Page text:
With 2.4 million consumer-fraud reports totaling $8.8 billion in losses in 2022 according to the FTC, it’s more vital today than ever to consider security measures that protect your personal financial information. Seems like every week we hear about folks we know getting their identity stolen, but did you know that there is a way you can help protect yourself? It’s called a credit freeze.
Though no consumer safeguard is totally foolproof, Ameris Bank is here to help you understand the ways credit freezes work – and what they are helpful and not helpful for. Ultimately, you can decide if it’s the right fraud prevention option for you, in combination with other fraud prevention best practices.
Credit freeze vs credit lock
You may have heard of both a credit freeze and a credit lock. Both a credit freeze and a credit lock aim to achieve the same thing – preventing your sensitive, personal credit history and financial data from being hijacked and used unscrupulously. But while in most states, requests to impose or release a freeze are free of charge, credit locks do cost, usually when offered as part of banks’ financial security or consumer-protection packages.
How does a credit freeze work?
Credit freezes offer cold, hard protection on your credit.
- Also known as a “security freeze,” it restricts access to your credit data to prevent access to, or investigation into, your credit history by anyone other than yourself.
- Freezing your credit makes it extremely difficult for scammers. While your information is locked, hijackers are unable to apply for new accounts or lines of credit in your name, even if they possess sensitive personal information, such as your date of birth or Social Security number.
- Most states have rules covering credit freezes. Virginia, for example, requires credit-reporting agencies to put a freeze in place no more than one business day after a consumer requests one. And while credit reporting agencies in most states are not allowed to charge for freeze/unfreeze requests, some states allow agencies to charge to request a freeze or to release one.
Am I eligible for a credit freeze?
Credit freezes aren’t just for fraud victims and, in fact, can be useful for many other reasons.
- Credit freezes are open to anyone, anytime, whether or not you’ve been victimized, past or present.
- They provide you with greater control over your credit narrative, protecting your financial reputation from fake accounts and actions by scammers.
- They can be set up to protect family members, such as spouses and children age 15 years and younger. Known as a “protected consumer freeze,” parents and guardians of minors or people who are incapacitated can use this type of freeze to benefit their charges.
- Active-duty members of the military may want to consider a credit freeze, to safeguard their credit while they are deployed.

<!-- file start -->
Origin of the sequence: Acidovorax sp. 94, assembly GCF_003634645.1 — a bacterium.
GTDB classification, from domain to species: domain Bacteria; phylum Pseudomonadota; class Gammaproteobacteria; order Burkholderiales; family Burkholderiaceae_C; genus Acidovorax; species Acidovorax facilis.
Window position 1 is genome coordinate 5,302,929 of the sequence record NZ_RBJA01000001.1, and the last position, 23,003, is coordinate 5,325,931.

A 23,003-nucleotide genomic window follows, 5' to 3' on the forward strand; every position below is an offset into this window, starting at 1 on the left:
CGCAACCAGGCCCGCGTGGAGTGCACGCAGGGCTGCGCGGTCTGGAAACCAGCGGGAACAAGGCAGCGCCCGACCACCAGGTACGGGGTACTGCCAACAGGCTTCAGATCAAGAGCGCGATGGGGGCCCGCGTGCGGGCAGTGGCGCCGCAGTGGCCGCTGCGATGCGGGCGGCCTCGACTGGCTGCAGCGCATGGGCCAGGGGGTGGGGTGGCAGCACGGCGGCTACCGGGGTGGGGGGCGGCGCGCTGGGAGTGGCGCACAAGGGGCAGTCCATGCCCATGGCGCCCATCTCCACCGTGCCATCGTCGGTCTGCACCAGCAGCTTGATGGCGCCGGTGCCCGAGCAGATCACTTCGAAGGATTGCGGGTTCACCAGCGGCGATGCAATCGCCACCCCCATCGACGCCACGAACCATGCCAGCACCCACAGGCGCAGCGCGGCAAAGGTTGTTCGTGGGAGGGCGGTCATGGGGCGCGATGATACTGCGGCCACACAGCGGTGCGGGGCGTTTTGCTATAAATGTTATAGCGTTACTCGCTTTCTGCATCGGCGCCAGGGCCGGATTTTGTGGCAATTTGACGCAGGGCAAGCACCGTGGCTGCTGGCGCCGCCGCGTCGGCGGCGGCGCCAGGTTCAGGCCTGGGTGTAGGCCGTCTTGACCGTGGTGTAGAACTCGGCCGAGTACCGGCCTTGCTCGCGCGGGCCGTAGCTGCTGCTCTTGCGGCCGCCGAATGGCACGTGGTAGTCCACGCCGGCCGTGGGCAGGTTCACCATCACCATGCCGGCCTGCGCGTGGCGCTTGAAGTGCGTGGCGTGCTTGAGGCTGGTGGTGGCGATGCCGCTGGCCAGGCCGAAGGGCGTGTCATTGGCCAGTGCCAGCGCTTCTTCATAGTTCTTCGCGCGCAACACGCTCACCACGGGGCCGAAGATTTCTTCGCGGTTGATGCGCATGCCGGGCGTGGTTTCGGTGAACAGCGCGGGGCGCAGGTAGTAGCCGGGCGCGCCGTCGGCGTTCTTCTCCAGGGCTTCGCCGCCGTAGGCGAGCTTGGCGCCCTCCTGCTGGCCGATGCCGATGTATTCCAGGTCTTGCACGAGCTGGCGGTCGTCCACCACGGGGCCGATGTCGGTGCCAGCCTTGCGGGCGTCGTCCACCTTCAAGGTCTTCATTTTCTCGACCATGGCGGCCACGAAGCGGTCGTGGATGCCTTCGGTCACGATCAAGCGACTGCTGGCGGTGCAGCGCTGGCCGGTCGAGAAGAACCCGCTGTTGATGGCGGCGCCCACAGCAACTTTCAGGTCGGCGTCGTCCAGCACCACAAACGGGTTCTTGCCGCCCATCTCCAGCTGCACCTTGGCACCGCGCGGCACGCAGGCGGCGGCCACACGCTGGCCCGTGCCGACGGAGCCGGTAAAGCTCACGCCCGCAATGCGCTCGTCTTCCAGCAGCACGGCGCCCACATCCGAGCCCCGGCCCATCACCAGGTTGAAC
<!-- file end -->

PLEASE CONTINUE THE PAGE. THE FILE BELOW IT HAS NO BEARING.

Impact of credit freezes
- Freezing your credit has no impact on your credit score or existing credit accounts.
- As the account owner, you retain access to your credit history, scores and reports. However, new creditors will be unable to access your credit information until you “thaw” the freeze by submitting a formal request to the credit bureaus to lift it (more about that below).
- Creditors and debt collectors with previous permission to access your existing accounts will continue to access your accounts as they normally would.
- Credit checks remain accessible if you apply for a job, rent an apartment or buy insurance.
Cautions about credit freezes
Don’t make the mistake of putting a freeze in place and then forgetting about it.
- Temporarily lift the credit freeze to open new credit card accounts, apply for loans, sign up for utilities and cellphone service, or make significant purchases, such as homes or cars.
- While there are no fees to initiate a credit freeze, you may need to pay them later, if you need to lift, then reinitiate, the credit freeze.
- Credit freezes won’t protect existing accounts from security breaches and fraudulent charges. It’s important to continue monitoring your credit score and reports for suspicious activity and potential fraud.
- Be diligent about remembering or safely storing PINs, passwords, and other identifying information, such as answers to security questions to access your accounts.
How do I start the freeze process?
Contact all three major credit reporting agencies – Experian, TransUnion and Equifax – to request a security freeze to your credit. Be prepared to submit identifying information: Your full name, mailing address, date of birth, and Social Security number.
You may also need a photo ID and a recent bill mailed to your address as proof of residence. Note that depending on the reasons you are putting your credit on hold, you may not need to freeze your credit with all three agencies.
How is the credit freeze lifted?
- To remove the credit freeze, again notify all three credit agencies. The freeze can be lifted as quickly as one hour – as required by federal law – if you contact the agencies directly over the phone, or within three business days if you submit a mailed request.
- Not all credit bureaus have the same procedure when it comes to security methods that creditors would need to access your account during temporary lifts. Be sure you know and follow them all.
- Credit-freeze rules also vary by state, so verify them with either your state consumer-protection agency or state banking regulator.
- Like locking your home’s doors or installing security cameras, freezing your credit can serve as a reliable means of financial protection.
Published February 2024
The opinions voiced in this material are for general information only and are not intended to provide specific advice or recommendations for any individual.